As if you could train the left-handedness out of them. Why you would want to is beyond my understanding, but it happened to me. When I was little, we’d go and visit my grandparents, and anytime I picked up a fork, a pencil, or a pen; anytime I picked up anything with my left hand, my grandmother would take it from my left and put it in to my right. She grew up believing being left-handed was a bad thing. Now, I don’t know if she thought it was bad simply because it made life harder and she was trying to save me from the suffering, or if she thought it was bad because evil spirits would inhabit my body and take control of me, but she would try to train the left-handedness out of me. My mom had to keep telling her that it was alright, that it was natural for me to be left-handed, but sometimes I wonder if I’m ambidextrous because of my grandmother always trying to get me to use my right hand. Now, of course, we know those of us who are left-handed are more creative and intelligent than you poor right-handed people. We are, after all, the only ones in our “right minds.” But seriously, centuries went by and most of society believed left-handed people were evil or under the influence of evil spirits just because we were different.
As a society, we are quick to pass judgment on those who are “different.”
Those who look different, think different, or act differently than we do often get treated as pariahs. And whether we realize it or not, we treat them much like we used to treat lefties – as if there was something wrong with them instead of simply people who were different. If you look at the long stretch of history, society has done this to pretty much every group of people on some level. We have a horrible track record with people of color, with women, with gender and sexual identity; we’ve been nasty to children, the elderly, and to those who don’t ascribe to “our” religion. If there’s a group of people out there that we can name as the “other,” you can bet history hasn’t been kind to them. And that’s what we are about to see in our reading today.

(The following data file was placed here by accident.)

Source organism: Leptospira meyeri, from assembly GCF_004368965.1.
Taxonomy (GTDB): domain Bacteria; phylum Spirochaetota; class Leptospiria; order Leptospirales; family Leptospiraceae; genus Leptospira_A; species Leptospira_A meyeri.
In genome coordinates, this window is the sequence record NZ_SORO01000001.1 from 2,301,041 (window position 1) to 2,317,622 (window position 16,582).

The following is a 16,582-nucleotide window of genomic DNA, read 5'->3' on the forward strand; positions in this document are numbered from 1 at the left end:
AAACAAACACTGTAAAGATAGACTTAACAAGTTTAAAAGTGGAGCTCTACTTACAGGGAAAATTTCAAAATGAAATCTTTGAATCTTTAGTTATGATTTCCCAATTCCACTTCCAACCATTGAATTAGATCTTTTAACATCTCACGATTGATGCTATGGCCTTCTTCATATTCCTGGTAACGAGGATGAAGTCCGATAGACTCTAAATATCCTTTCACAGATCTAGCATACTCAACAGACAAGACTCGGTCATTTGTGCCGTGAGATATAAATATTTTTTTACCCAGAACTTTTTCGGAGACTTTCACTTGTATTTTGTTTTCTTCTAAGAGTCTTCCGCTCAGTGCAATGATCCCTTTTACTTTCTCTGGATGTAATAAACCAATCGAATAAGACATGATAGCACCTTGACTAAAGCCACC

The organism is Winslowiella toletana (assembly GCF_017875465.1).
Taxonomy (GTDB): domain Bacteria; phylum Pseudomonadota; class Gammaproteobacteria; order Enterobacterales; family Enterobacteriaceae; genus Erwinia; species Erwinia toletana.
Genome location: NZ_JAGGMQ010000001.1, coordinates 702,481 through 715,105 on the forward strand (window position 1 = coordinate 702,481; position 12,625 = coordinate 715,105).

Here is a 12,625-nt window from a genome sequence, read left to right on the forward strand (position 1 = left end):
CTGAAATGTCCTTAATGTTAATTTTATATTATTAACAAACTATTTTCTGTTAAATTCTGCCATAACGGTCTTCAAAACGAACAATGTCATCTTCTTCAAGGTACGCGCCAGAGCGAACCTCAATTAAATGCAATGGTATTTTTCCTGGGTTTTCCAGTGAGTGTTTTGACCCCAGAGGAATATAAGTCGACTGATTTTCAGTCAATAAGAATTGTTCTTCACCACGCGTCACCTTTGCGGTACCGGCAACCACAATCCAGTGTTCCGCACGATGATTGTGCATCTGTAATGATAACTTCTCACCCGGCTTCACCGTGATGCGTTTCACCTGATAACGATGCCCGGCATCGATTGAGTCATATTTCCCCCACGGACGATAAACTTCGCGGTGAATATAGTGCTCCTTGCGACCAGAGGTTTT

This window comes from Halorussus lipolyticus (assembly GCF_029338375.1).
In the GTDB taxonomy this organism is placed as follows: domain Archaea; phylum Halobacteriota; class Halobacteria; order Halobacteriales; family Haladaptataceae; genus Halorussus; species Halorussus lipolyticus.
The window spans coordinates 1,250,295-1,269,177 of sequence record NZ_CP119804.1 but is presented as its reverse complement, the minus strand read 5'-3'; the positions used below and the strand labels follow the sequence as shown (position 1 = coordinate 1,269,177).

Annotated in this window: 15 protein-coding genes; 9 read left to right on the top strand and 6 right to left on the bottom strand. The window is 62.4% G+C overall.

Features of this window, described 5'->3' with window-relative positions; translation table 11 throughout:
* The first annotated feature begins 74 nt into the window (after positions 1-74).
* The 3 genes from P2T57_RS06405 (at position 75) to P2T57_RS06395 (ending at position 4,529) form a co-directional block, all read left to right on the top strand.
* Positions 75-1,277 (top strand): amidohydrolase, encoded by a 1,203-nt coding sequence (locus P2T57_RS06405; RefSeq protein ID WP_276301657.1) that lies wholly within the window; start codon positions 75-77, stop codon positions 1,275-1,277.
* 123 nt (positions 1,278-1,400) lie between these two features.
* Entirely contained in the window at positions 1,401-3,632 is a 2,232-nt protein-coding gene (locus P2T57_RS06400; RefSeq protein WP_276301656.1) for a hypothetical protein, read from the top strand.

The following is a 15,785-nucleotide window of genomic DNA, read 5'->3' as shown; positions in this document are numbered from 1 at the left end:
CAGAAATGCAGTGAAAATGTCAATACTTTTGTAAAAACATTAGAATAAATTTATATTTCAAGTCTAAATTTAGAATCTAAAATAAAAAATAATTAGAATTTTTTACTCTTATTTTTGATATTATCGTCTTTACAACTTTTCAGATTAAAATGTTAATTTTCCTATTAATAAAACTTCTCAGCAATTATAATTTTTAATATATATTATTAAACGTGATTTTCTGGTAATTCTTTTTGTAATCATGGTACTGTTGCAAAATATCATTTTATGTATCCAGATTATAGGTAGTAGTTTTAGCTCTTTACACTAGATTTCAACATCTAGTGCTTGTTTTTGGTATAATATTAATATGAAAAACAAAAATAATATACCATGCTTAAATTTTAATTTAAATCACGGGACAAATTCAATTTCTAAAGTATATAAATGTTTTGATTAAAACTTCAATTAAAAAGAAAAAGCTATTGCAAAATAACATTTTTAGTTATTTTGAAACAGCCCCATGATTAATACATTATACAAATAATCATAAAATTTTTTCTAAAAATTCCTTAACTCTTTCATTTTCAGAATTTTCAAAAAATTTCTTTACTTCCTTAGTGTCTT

1But Jesus went to the Mount of Olives. 2At dawn he appeared again in the temple courts, where all the people gathered around him, and he sat down to teach them. 3The teachers of the law and the Pharisees brought in a woman caught in adultery. They made her stand before the group 4and said to Jesus, “Teacher, this woman was caught in the act of adultery. 5In the Law Moses commanded us to stone such women. Now what do you say?” 6They were using this question as a trap, in order to have a basis for accusing him.
But Jesus bent down and started to write on the ground with his finger. 7When they kept on questioning him, he straightened up and said to them, “If any one of you is without sin, let him be the first to throw a stone at her.” 8Again he stooped down and wrote on the ground.
9At this, those who heard began to go away one at a time, the older ones first, until only Jesus was left, with the woman still standing there. 10Jesus straightened up and asked her, “Woman, where are they? Has no one condemned you?”
11“No one, sir,” she said.
“Then neither do I condemn you,” Jesus declared. “Go now and leave your life of sin.” – John 8:1-11
We have all been this woman.